Academic journal article Canadian Psychology

Wounds to the Soul: The Experiences of Aboriginal Women Survivors of Sexual Abuse

Academic journal article Canadian Psychology

Wounds to the Soul: The Experiences of Aboriginal Women Survivors of Sexual Abuse

Article excerpt

Abstract

Much of the clinical and research literature on the consequences and treatment of sexual abuse assumes relative homogeneity in the abuse experience. Little differentiation is acknowledged on the basis of race, ethnicity, or class, despite the known salience of these variables in the construction and interpretation of human experience. A phenomenological examination of the experiences of six adult aboriginal women who were sexually abused as children identified six themes common to their experiences. These findings led to specific recommendations for working with aboriginal survivors of sexual abuse.

The last ten years have witnessed an explosion of interest and research into the issues of incest and child sexual abuse. This research has led to estimates of the incidence of child sexual abuse ranging from 16% to 22% for girls (Briere, 1989; Browne & Finkelhor, 1986; Russell, 1986) and from 3% to 8% for boys (Finkelhor, Hotaling, Lewis, & Smith, 1990), to theories on the dynamics that mediate the impact of abuse (e.g., Courtois, 1988; Finkelhorn, 1984; Herman, 1992), and to a host of negative short-term and long-term consequences associated with the aftermath of childhood sexual victimization (e.g., Bass & Davis, 1988; Briere & Runtz, 1990; Browne & Finkelhorn, 1986; Butler, 1978; Cole & Putnam, 1992; Lundberg-Love, Marmion, Ford, Geffner & Peacock, 1992; Ratican, 1992; Westerlund, 1992; Wyatt, Guthrie, & Notgrass, 1992). Among adult survivors of sexual abuse, common responses include profound feelings of shame and guilt, somatic disturbances, repressed affect, low self-esteem, depression, isolation, inability to trust, problems in developing and maintaining intimate relationships, the employment of maladaptive coping strategies, and self abusive behavior (e.g., Bass & Davis, 1988; Briere & Runtz, 1990; Browne & Finkelhor, 1986; Butler, 1978; Cole & Putnam, 1992; Courtois, 1988; Lundberg-Love et al., 1992; Ratican, 1992; Wyatt et al., 1992). Survivors of sexual abuse frequently blame themselves for the onset of the abuse, mistakenly believing that it must have been some character flaw in them or some action of their part that caused the abuse to occur (Courtois, 1988; Herman, 1992; Meiselman, 1990). Similarly, many survivors report confusion and difficulty in separating concepts of love and sex, believing that they are unworthy of love and are profoundly defective (Bass & Davis, 1988; Maltz & Holtzman, 1987; Westerlund, 1992).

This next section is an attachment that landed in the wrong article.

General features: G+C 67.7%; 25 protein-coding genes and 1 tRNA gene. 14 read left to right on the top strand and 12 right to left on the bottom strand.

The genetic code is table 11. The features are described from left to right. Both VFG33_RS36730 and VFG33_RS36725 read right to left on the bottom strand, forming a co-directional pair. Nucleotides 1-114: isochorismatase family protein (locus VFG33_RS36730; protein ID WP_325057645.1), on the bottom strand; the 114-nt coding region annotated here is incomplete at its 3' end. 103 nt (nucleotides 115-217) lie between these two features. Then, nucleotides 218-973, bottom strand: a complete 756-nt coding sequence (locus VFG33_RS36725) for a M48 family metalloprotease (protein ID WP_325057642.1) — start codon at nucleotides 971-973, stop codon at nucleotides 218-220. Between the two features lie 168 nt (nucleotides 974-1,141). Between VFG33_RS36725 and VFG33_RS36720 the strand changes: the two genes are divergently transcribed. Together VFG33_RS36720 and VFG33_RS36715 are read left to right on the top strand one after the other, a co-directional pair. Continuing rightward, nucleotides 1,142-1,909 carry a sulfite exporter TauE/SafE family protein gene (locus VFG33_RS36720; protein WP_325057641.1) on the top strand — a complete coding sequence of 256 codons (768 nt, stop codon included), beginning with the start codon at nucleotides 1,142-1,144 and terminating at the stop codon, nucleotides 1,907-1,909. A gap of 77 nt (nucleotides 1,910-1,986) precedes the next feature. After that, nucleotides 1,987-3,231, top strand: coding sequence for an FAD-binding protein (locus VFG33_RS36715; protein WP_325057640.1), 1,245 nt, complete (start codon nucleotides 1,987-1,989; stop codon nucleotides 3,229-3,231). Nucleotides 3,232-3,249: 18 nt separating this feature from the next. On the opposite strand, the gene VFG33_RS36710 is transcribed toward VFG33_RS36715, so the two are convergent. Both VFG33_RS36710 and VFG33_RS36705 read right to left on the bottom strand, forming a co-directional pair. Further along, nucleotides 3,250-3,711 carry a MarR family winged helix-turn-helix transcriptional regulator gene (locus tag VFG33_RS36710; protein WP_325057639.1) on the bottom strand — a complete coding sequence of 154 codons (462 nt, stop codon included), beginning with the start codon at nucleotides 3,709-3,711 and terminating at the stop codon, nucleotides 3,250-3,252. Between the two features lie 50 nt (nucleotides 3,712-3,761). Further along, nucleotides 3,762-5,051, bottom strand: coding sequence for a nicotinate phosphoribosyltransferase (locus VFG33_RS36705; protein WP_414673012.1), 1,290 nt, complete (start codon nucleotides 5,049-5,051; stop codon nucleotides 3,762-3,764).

Among clinical populations, 30% to 33% of clients present with a history of sexual victimization (Cole & Putnam, 1992). Since Butler's provocative assertions in 1978, a considerable amount of treatment literature has been published to assist mental health practitioners in working more effectively with sexual abuse survivors (e.g., Bass & Davis, 1988; Blume, 1990; Courtois, 1988; Herman, 1992; Maltz & Holman, 1987; McCann & Pearlman, 1990; Meiselman, 1990; Russell, 1986; Westerlund, 1992). However, most of this literature assumes relative homogeneity in the abuse experience; it is based on research with women and men from mainstream North American society, and specifically on research with white people. These intervention strategies are not sensitive to race, ethnicity, or class, despite the known salience of these variables in the construction and interpretation of human experience (Wyatt, 1985). We contend that cultural, historical, and economic factors are important in constructing the experiences of aboriginal women survivors of sexual abuse, and that these factors may limit the application of existing treatment approaches when working with aboriginal survivors of child sexual abuse.

THE CANADIAN ABORIGINAL EXPERIENCE

Formal studies that examine the prevalence of child sexual abuse among native communities do not exist. However, clinical and anecdotal evidence suggests that the incidence of sexual abuse among Canada's native peoples are as high as 80% (The Nechi Institute, The Four Worlds Development Project, 1988). …

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